Peter is the only water safety volunteer at Bangor Lifeboat Station, but about 30 volunteer lifeboat and shore crew support him. He promotes the RNLI's water safety messages at any given opportunity, particularly safety afloat with sailing and motorboating being popular activities locally. He says " I do this through delivering RNLI presentations, holding Lifejacket Clinics, and giving onboard and shore safety advice. I often speak with boat owners casually whilst walking the marina pontoons".
Peter also is a fundraising volunteer in Bangor, and as the Souvenir Secretary, he sells RNLI souvenirs and gifts at local events.

In response to being asked how it makes him feel to know that he has the power to save someone's life, Peter replied " I don't think too much about it. I may not know how many lives I have prevented from being lost. It's the people I have not been talking to who are my priority. I must reach them – they are more at risk". He added " I've been told on many occasions that my advice has helped to prevent people from losing their life. Particularly after I've advised them that the lifejacket they've been using for many years has a fault and so will not inflate".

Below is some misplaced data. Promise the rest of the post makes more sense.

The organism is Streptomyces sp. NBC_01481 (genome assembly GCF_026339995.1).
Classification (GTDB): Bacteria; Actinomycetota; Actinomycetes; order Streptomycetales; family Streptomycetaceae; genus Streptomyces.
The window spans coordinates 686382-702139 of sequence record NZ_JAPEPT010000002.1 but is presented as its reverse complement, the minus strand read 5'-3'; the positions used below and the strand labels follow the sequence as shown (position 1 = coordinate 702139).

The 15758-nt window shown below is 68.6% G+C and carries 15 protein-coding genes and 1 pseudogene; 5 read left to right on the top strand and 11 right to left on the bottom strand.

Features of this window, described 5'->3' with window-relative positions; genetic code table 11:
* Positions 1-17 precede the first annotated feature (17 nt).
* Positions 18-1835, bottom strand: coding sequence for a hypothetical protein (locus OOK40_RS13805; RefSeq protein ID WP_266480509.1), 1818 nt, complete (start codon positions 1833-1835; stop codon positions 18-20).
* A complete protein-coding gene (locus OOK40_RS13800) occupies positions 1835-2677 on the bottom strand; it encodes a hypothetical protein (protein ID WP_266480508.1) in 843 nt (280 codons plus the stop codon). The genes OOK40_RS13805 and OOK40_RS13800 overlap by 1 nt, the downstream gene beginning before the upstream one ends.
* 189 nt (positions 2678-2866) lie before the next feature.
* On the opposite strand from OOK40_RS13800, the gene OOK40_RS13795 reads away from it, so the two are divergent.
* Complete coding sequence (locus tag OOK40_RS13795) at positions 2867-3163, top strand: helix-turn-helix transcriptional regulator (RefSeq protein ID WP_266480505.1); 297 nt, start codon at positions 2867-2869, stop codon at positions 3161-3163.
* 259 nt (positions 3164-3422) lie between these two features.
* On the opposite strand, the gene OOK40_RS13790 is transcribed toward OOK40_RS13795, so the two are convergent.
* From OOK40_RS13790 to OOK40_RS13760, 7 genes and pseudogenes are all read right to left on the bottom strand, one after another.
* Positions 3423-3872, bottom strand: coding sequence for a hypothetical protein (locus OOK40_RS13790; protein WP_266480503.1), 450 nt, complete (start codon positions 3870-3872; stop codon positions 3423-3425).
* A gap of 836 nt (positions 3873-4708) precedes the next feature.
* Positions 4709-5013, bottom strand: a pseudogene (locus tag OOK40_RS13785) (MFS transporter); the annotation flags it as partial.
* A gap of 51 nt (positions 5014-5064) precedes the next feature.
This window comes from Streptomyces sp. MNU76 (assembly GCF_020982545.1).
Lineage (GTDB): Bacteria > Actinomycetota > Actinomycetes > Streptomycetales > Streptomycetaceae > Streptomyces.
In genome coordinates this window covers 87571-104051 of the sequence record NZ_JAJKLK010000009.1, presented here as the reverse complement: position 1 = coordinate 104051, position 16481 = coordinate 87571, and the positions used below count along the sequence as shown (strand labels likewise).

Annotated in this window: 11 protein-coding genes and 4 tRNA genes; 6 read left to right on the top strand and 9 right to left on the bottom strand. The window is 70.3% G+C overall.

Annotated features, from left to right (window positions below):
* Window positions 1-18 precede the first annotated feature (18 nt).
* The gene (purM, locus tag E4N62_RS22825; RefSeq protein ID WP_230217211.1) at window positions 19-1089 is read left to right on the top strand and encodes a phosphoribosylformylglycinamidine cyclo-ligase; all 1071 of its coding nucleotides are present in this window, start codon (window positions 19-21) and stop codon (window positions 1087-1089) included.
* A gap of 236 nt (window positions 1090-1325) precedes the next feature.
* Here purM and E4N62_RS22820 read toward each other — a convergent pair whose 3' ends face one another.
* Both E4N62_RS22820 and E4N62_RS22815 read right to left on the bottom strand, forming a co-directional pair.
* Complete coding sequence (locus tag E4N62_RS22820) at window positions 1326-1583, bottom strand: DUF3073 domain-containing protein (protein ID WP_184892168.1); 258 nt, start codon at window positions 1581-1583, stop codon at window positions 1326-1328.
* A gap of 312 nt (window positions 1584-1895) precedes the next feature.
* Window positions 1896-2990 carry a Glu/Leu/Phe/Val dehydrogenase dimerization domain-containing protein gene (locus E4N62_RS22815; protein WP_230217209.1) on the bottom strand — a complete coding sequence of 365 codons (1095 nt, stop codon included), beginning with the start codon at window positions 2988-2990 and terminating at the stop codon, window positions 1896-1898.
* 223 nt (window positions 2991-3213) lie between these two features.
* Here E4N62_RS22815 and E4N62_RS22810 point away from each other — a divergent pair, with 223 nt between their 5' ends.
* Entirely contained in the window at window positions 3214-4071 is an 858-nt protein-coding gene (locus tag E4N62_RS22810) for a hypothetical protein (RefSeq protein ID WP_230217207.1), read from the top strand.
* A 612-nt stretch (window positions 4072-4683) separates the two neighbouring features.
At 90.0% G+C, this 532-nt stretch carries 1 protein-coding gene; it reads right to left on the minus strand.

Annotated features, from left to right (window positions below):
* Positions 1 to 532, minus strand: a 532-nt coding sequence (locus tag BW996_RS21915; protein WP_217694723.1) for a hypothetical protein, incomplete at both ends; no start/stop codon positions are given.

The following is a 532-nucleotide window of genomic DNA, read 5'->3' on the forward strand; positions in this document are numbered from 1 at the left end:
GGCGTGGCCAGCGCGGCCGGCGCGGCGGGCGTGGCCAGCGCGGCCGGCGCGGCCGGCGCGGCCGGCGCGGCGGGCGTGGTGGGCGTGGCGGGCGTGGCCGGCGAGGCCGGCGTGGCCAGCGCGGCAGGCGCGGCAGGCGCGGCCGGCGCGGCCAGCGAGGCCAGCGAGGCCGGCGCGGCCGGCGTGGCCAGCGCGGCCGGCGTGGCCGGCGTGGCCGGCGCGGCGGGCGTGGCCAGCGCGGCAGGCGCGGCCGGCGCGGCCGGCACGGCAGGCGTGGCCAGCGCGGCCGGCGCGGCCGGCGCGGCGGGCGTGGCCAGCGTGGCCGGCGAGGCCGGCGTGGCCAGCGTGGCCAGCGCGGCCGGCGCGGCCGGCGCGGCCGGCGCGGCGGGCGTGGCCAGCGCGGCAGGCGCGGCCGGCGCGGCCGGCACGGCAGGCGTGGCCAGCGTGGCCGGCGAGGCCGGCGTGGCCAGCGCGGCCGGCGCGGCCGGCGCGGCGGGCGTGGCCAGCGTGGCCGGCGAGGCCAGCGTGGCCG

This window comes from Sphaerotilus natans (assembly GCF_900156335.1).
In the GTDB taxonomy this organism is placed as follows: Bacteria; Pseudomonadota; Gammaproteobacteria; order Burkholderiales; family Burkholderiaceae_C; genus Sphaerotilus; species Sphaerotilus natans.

Peter reveals that for him, the best thing about being a water safety volunteer is wearing and promoting the charity's name and making new friends every day. " The worst is standing in the rain collecting with the bucket holding more water than money!". He is also looking forward to shaking many hands at some point once the pandemic is over. Peter would encourage others to volunteer for the RNLI. " You will enjoy it. It is one of the most rewarding types of volunteering you will ever do".

Marina Manager Kevin Baird is a Bangor RNLI member – "Absolutely fantastic to see Peter recognised in the latest RNLI magazine. Peter has for many years, organised the Bangor Life Jacket clinic. We know that his work has saved lives. Peter is also a Bangor Marina berth holder. Well done Peter from all the team at the Marina".

Published in Belfast Lough